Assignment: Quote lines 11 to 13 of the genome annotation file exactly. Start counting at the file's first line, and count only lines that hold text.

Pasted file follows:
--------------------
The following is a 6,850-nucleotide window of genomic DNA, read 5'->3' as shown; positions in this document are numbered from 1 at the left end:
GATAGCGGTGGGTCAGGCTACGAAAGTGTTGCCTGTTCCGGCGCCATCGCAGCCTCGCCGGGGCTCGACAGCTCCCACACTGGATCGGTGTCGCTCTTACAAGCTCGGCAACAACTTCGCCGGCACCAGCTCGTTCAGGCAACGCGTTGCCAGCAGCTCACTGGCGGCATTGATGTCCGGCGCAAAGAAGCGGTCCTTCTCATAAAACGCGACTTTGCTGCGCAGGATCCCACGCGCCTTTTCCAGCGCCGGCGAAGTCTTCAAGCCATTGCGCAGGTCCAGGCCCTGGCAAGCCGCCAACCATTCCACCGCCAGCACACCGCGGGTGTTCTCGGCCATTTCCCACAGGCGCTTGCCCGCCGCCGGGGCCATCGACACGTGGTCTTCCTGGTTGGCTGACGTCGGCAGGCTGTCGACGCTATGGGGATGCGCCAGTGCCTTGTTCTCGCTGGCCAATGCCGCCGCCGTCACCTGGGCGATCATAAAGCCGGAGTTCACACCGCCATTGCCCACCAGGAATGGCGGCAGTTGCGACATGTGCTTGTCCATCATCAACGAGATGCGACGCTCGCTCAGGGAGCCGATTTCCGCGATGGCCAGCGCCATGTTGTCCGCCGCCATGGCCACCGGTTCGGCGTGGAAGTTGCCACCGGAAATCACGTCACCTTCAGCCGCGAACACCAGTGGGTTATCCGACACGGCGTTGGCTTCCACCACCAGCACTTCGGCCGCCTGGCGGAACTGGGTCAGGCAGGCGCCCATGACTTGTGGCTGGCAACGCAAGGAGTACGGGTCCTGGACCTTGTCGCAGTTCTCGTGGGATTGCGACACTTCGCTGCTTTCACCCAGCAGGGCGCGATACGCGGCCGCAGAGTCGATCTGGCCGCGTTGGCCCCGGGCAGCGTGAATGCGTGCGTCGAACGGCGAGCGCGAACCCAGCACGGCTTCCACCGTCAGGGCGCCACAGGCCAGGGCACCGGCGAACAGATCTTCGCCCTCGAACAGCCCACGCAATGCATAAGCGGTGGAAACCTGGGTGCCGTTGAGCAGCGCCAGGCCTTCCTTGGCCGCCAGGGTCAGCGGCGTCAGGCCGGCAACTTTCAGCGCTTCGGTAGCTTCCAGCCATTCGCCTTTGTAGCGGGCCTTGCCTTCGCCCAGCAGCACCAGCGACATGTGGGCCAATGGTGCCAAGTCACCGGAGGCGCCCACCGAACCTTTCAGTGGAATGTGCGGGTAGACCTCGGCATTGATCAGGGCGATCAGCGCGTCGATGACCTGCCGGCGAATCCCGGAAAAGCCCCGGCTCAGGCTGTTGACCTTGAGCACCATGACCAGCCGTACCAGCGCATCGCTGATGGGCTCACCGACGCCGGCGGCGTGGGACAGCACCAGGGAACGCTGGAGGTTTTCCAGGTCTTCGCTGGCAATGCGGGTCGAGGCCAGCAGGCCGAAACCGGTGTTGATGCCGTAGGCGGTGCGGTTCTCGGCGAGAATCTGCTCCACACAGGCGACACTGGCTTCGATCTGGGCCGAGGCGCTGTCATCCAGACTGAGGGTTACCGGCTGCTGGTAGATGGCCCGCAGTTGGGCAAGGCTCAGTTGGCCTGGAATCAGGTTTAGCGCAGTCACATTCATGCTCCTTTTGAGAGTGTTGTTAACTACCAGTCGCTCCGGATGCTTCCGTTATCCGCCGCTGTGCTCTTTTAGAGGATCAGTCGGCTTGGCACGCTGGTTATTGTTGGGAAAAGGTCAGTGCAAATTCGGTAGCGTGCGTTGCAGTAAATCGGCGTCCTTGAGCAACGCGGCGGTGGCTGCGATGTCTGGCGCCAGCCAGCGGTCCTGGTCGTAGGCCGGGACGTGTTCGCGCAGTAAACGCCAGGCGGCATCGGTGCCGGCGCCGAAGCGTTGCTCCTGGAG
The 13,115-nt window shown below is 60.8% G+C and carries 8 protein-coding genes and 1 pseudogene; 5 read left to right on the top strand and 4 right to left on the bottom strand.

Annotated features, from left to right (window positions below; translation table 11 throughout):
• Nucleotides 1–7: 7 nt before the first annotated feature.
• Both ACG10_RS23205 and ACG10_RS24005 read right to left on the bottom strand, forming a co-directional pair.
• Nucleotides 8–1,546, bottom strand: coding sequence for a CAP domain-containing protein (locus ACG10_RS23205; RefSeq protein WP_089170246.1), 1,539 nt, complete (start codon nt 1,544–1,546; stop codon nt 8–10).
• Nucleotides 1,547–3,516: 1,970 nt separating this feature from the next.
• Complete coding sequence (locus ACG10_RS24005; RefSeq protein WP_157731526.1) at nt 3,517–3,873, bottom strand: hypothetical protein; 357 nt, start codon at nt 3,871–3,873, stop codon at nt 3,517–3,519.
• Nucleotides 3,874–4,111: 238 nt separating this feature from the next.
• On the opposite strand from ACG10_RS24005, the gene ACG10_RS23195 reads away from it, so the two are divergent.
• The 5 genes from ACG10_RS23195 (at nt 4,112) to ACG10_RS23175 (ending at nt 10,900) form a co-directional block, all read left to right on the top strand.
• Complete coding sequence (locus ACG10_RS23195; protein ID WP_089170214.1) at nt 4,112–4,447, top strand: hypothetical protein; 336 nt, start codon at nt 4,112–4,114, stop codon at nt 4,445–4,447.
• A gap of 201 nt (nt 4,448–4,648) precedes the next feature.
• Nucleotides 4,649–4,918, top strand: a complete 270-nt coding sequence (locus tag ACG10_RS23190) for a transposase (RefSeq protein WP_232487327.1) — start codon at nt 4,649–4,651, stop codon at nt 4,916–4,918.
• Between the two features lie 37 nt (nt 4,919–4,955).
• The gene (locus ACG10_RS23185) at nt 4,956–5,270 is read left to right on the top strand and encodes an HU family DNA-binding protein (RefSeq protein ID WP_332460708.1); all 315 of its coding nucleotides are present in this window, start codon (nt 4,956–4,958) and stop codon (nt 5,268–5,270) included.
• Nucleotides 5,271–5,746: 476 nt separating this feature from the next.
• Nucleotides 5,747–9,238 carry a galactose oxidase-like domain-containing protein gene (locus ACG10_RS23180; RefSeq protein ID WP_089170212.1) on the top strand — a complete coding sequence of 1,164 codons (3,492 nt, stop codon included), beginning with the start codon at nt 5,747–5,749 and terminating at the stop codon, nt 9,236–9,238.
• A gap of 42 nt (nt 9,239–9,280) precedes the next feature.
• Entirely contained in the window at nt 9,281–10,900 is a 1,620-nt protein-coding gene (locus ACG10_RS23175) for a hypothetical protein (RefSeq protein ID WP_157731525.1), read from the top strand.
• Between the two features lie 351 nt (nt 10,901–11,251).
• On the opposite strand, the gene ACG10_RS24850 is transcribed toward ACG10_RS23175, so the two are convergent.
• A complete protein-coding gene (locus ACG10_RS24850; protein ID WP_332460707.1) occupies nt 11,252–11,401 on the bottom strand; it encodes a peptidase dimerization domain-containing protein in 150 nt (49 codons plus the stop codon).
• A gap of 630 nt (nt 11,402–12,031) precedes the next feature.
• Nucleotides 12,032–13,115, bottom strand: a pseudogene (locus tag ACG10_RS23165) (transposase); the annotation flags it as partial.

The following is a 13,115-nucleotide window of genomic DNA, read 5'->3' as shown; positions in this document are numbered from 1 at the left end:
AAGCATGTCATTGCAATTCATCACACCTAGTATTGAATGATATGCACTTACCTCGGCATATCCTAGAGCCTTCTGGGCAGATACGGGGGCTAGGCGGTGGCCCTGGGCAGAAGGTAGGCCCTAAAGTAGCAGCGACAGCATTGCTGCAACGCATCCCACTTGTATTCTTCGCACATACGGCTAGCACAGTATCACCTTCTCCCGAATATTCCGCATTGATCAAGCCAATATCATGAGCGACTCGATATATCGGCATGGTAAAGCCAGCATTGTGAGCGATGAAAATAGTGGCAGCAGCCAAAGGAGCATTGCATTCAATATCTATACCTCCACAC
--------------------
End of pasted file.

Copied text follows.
• On the opposite strand from ACG10_RS24005, the gene ACG10_RS23195 reads away from it, so the two are divergent.
• The 5 genes from ACG10_RS23195 (at nt 4,112) to ACG10_RS23175 (ending at nt 10,900) form a co-directional block, all read left to right on the top strand.
• Complete coding sequence (locus ACG10_RS23195; protein ID WP_089170214.1) at nt 4,112–4,447, top strand: hypothetical protein; 336 nt, start codon at nt 4,112–4,114, stop codon at nt 4,445–4,447.